History2017-06-13T13:10:10+00:00

Sale Cemetery 001There are no records to indicate when the cemetery was first used, although some records suggest it was as early as 1852. The earliest marked grave is that of William Wood, who died in 1855. The cemetery was first gazetted in 1857 when an area of 11 acres, 3 roods and 35 perches was set apart for use as a cemetery by order of the Governor in Council. An additional area was gazetted in 1866. The first meetings were held at the courthouse. Records were maintained from 1861 however they are very sketchy until approximately 1874.

The clover leaf design of the cemetery began some time after the first burials occurred. The design displays three central areas denoting each major denomination at the time – Presbyterian, Catholic and Church of England. Each area comes to a point near the main gates of the cemetery. It is the only cemetery of this design in Gippsland.

The first sexton’s house was built in 1870 at a cost of £265 and was occupied by Mr. Robert Gibbs in August 1870.

Many notable pioneers of Gippsland are buried in the Sale Cemetery, perhaps the most well known being Angus McMillan, an explorer who passed through Gippsland in 1840; Archibald MacLeod; William Tennant Dawson, a District Surveyor from 1850; Henry Crofton Stavely, a Police Magistrate; Andrew Gerrand, who ran the punt over the Latrobe River to Longford; Edward Crooke, an early squatter; and Patrick Coady Buckley, an early beef producer. Many streets around Sale bear the names of many more early businessmen who are buried here.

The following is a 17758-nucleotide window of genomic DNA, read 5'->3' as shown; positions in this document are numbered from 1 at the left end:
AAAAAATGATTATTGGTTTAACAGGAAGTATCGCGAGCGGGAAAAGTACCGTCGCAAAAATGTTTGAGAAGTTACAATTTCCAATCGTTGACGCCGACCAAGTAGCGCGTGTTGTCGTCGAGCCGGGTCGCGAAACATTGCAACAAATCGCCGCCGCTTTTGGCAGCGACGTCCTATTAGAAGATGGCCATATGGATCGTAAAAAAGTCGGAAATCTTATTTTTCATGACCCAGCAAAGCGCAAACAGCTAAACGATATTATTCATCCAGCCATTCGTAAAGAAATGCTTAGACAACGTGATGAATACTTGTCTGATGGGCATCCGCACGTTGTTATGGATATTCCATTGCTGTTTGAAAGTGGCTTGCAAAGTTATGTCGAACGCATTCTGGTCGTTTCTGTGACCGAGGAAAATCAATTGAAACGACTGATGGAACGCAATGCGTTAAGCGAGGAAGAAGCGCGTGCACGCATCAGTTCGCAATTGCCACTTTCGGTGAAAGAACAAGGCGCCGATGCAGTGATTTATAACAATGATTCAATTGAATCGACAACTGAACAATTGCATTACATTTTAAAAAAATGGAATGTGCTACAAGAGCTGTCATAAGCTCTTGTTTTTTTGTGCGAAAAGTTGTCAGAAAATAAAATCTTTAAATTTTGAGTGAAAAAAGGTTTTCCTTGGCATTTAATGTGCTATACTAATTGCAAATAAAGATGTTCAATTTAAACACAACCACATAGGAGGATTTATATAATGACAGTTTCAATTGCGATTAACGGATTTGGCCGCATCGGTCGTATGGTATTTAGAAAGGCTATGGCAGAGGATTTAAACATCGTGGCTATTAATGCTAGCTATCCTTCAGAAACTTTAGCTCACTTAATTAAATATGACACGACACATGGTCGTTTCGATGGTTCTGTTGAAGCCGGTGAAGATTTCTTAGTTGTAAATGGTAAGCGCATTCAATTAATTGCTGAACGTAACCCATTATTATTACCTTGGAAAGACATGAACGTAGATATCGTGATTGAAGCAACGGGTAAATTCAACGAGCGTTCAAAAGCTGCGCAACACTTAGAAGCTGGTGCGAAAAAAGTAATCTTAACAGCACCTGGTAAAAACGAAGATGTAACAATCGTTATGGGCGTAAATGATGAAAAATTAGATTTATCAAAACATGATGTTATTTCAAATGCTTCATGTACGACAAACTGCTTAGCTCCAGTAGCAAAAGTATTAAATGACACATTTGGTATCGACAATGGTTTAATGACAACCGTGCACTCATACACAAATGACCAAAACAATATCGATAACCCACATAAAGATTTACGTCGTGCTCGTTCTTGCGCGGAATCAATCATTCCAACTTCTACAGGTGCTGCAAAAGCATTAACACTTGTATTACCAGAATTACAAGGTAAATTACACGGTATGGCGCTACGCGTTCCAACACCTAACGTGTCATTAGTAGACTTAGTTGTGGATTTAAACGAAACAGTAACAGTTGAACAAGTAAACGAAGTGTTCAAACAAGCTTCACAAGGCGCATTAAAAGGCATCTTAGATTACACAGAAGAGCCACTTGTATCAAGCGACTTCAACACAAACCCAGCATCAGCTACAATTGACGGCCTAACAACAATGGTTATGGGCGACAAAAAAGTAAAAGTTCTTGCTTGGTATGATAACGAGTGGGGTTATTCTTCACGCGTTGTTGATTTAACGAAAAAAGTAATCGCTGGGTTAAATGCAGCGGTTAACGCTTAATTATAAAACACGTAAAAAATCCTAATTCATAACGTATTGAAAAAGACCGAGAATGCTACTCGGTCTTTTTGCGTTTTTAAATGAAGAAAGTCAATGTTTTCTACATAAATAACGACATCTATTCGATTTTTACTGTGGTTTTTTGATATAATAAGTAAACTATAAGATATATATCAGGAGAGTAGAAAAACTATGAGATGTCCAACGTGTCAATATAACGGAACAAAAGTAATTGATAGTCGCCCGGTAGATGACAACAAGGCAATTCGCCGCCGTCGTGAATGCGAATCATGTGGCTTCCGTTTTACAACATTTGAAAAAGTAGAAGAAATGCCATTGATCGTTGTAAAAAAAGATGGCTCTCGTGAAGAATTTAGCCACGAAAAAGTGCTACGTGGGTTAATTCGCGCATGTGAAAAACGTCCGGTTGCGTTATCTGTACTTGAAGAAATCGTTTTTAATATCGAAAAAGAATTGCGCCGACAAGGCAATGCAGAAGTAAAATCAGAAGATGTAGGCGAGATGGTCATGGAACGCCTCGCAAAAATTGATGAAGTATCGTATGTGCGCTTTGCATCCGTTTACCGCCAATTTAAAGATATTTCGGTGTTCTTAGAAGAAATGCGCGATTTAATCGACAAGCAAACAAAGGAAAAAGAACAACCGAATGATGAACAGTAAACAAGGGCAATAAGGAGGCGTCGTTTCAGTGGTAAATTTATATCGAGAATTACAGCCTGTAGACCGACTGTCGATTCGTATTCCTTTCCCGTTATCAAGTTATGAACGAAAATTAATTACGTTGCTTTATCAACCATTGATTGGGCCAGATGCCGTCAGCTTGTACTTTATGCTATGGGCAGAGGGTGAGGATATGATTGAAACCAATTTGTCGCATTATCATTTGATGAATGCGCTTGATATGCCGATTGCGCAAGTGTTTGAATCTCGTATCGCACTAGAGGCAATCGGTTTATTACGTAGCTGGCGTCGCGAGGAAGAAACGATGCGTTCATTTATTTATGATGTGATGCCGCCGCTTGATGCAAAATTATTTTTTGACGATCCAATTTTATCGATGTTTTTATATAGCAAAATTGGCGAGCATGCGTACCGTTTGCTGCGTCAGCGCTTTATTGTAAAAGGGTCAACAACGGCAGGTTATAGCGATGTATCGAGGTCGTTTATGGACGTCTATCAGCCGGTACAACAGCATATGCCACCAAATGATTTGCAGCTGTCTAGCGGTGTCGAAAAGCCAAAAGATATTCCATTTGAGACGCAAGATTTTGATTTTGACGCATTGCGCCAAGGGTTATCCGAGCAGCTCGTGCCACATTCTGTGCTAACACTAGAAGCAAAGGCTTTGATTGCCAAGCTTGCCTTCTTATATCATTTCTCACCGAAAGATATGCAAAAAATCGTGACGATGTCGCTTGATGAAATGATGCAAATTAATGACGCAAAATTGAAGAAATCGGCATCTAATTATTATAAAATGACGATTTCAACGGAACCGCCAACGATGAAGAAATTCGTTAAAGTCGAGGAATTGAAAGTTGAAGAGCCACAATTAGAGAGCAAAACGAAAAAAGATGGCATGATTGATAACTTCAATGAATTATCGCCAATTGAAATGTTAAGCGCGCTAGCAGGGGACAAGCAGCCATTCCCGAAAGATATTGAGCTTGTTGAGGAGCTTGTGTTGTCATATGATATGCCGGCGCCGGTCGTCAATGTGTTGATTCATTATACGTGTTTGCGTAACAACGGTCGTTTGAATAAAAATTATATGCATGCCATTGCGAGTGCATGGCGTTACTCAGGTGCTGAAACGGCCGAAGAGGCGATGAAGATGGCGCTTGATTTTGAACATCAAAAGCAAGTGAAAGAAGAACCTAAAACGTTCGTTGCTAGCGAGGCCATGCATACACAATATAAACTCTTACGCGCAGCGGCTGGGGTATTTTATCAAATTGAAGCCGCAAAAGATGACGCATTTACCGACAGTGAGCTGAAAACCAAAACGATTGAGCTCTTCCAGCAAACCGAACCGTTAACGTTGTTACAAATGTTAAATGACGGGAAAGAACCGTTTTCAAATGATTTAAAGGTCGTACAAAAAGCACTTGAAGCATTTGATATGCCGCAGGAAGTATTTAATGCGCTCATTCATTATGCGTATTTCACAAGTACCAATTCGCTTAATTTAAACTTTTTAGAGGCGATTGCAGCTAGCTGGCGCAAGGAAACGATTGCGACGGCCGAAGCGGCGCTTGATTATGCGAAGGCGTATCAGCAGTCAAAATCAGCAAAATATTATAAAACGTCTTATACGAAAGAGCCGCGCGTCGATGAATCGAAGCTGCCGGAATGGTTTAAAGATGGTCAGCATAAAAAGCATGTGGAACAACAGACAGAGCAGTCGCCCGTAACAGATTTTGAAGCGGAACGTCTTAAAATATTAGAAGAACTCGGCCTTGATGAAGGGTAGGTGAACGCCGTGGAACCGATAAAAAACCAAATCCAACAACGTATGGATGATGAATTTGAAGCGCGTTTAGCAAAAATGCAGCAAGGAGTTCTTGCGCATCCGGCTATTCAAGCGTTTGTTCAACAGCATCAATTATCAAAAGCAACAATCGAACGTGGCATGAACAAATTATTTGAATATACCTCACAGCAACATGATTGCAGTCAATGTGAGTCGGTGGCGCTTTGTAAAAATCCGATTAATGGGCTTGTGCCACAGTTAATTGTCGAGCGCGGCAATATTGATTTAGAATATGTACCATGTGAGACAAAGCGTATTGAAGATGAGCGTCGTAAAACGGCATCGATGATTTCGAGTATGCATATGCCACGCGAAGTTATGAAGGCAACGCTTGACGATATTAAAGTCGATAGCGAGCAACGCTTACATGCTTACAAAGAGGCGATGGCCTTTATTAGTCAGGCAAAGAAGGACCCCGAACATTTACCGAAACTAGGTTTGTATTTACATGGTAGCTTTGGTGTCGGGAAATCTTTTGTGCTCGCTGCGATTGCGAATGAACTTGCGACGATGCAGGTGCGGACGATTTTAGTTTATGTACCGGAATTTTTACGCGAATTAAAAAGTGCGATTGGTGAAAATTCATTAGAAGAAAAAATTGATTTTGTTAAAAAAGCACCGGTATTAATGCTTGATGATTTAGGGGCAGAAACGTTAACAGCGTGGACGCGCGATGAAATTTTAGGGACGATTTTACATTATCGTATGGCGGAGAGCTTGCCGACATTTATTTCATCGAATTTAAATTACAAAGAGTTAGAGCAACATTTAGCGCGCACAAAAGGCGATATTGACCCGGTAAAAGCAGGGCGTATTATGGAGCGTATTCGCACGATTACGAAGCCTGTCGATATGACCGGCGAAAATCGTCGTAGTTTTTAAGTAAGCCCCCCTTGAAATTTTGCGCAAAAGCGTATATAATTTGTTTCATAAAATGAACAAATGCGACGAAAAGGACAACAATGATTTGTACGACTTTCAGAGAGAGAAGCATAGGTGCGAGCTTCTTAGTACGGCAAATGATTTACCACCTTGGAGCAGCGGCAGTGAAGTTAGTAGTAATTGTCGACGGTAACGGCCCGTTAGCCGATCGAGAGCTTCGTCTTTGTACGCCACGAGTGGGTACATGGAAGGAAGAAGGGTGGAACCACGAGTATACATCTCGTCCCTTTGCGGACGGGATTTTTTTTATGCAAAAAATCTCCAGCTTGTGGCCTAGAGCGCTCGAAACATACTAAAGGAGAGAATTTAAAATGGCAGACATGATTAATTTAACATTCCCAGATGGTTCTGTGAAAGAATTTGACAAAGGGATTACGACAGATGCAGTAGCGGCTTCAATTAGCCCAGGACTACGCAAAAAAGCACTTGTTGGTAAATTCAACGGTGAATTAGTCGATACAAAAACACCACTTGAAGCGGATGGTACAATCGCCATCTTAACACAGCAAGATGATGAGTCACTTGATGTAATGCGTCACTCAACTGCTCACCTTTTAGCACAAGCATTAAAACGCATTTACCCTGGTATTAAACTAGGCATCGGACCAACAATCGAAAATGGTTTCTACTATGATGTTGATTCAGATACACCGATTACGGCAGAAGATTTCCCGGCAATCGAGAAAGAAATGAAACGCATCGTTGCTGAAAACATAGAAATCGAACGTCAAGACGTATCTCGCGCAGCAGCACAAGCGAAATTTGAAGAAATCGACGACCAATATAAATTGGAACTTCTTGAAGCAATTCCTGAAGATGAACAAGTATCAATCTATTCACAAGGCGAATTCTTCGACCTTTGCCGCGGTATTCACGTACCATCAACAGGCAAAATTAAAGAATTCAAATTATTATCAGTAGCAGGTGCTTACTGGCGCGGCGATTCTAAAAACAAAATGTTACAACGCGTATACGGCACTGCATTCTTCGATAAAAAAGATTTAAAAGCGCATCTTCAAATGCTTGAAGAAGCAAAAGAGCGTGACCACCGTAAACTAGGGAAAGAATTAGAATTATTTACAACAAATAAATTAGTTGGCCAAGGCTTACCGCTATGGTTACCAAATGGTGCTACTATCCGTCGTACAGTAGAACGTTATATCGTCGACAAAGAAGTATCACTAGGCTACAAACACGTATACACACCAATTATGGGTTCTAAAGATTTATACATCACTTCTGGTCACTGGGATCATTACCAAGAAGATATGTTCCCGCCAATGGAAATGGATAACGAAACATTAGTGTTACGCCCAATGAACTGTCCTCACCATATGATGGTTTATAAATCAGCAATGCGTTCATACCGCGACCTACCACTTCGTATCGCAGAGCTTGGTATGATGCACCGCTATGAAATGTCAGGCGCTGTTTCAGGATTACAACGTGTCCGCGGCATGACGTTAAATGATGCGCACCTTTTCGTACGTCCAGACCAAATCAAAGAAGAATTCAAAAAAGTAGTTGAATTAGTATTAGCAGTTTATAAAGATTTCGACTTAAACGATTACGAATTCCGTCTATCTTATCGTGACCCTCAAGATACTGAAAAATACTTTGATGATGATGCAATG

In 1971 a Bronze Lawn area was brought into use, with a Monumental Lawn and a Niche Wall for the interment of ashes as well as shrubs and roses. Burials still occur in the General Cemetery .

The current office was built in 1992 and includes a fireproof strongroom to house the records. The registers maintained at the cemetery are numerous and include registers kept in alphabetical order, grave locations, and chronological order as well as a library card system and a basic computer database. Other paperwork as required by the Department of Human Services is also maintained.

Two Memorial Gardens for the interment of ashes have been constructed, the first in 1997 and the second in 2004. These are the two circular gardens in the centre of the lawn area.

A Commonwealth War Cemetery lies within the grounds of the Cemetery and includes 58 servicemen and women who died during World War 2.

There are approximately 13,800 persons buried at the Sale Cemetery (as at June 2010).